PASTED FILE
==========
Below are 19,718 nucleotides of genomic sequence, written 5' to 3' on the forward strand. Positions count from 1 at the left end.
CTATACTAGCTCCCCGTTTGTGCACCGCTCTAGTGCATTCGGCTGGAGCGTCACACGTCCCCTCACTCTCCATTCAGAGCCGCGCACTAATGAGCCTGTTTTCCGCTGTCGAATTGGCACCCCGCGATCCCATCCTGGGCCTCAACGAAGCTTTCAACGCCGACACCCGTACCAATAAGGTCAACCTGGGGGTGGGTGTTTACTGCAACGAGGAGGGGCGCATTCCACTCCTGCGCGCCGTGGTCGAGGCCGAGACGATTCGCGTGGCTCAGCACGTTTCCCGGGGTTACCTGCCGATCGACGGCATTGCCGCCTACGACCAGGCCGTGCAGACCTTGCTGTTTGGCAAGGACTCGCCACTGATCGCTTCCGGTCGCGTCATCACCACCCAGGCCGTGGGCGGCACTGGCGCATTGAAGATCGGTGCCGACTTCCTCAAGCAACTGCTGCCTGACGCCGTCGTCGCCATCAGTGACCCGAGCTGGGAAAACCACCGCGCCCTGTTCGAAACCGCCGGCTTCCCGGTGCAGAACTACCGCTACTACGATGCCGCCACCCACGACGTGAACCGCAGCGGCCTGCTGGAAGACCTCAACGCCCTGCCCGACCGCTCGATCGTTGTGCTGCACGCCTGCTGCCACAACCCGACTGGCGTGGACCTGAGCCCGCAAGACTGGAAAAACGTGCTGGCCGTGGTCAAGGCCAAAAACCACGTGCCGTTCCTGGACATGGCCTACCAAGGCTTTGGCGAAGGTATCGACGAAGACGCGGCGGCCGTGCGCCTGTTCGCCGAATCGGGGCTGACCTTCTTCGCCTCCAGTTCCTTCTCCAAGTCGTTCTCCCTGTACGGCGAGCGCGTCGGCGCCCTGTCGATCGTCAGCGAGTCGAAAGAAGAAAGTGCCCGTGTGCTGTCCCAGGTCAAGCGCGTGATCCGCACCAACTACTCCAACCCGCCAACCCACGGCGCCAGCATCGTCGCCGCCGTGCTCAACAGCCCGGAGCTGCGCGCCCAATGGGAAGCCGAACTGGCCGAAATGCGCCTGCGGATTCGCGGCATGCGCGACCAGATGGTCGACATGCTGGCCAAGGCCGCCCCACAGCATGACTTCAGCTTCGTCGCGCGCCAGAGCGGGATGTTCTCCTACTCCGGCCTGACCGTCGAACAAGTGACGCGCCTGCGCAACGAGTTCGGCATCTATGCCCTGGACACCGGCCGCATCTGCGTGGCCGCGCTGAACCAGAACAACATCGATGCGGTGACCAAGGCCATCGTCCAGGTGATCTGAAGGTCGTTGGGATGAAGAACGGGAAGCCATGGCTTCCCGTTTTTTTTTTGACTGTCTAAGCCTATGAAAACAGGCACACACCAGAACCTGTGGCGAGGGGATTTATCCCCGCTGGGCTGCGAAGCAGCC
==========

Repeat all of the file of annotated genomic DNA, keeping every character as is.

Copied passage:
Below are 19,718 nucleotides of genomic sequence, written 5' to 3' on the forward strand. Positions count from 1 at the left end.
CTATACTAGCTCCCCGTTTGTGCACCGCTCTAGTGCATTCGGCTGGAGCGTCACACGTCCCCTCACTCTCCATTCAGAGCCGCGCACTAATGAGCCTGTTTTCCGCTGTCGAATTGGCACCCCGCGATCCCATCCTGGGCCTCAACGAAGCTTTCAACGCCGACACCCGTACCAATAAGGTCAACCTGGGGGTGGGTGTTTACTGCAACGAGGAGGGGCGCATTCCACTCCTGCGCGCCGTGGTCGAGGCCGAGACGATTCGCGTGGCTCAGCACGTTTCCCGGGGTTACCTGCCGATCGACGGCATTGCCGCCTACGACCAGGCCGTGCAGACCTTGCTGTTTGGCAAGGACTCGCCACTGATCGCTTCCGGTCGCGTCATCACCACCCAGGCCGTGGGCGGCACTGGCGCATTGAAGATCGGTGCCGACTTCCTCAAGCAACTGCTGCCTGACGCCGTCGTCGCCATCAGTGACCCGAGCTGGGAAAACCACCGCGCCCTGTTCGAAACCGCCGGCTTCCCGGTGCAGAACTACCGCTACTACGATGCCGCCACCCACGACGTGAACCGCAGCGGCCTGCTGGAAGACCTCAACGCCCTGCCCGACCGCTCGATCGTTGTGCTGCACGCCTGCTGCCACAACCCGACTGGCGTGGACCTGAGCCCGCAAGACTGGAAAAACGTGCTGGCCGTGGTCAAGGCCAAAAACCACGTGCCGTTCCTGGACATGGCCTACCAAGGCTTTGGCGAAGGTATCGACGAAGACGCGGCGGCCGTGCGCCTGTTCGCCGAATCGGGGCTGACCTTCTTCGCCTCCAGTTCCTTCTCCAAGTCGTTCTCCCTGTACGGCGAGCGCGTCGGCGCCCTGTCGATCGTCAGCGAGTCGAAAGAAGAAAGTGCCCGTGTGCTGTCCCAGGTCAAGCGCGTGATCCGCACCAACTACTCCAACCCGCCAACCCACGGCGCCAGCATCGTCGCCGCCGTGCTCAACAGCCCGGAGCTGCGCGCCCAATGGGAAGCCGAACTGGCCGAAATGCGCCTGCGGATTCGCGGCATGCGCGACCAGATGGTCGACATGCTGGCCAAGGCCGCCCCACAGCATGACTTCAGCTTCGTCGCGCGCCAGAGCGGGATGTTCTCCTACTCCGGCCTGACCGTCGAACAAGTGACGCGCCTGCGCAACGAGTTCGGCATCTATGCCCTGGACACCGGCCGCATCTGCGTGGCCGCGCTGAACCAGAACAACATCGATGCGGTGACCAAGGCCATCGTCCAGGTGATCTGAAGGTCGTTGGGATGAAGAACGGGAAGCCATGGCTTCCCGTTTTTTTTTTGACTGTCTAAGCCTATGAAAACAGGCACACACCAGAACCTGTGGCGAGGGGATTTATCCCCGCTGGGCTGCGAAGCAGCC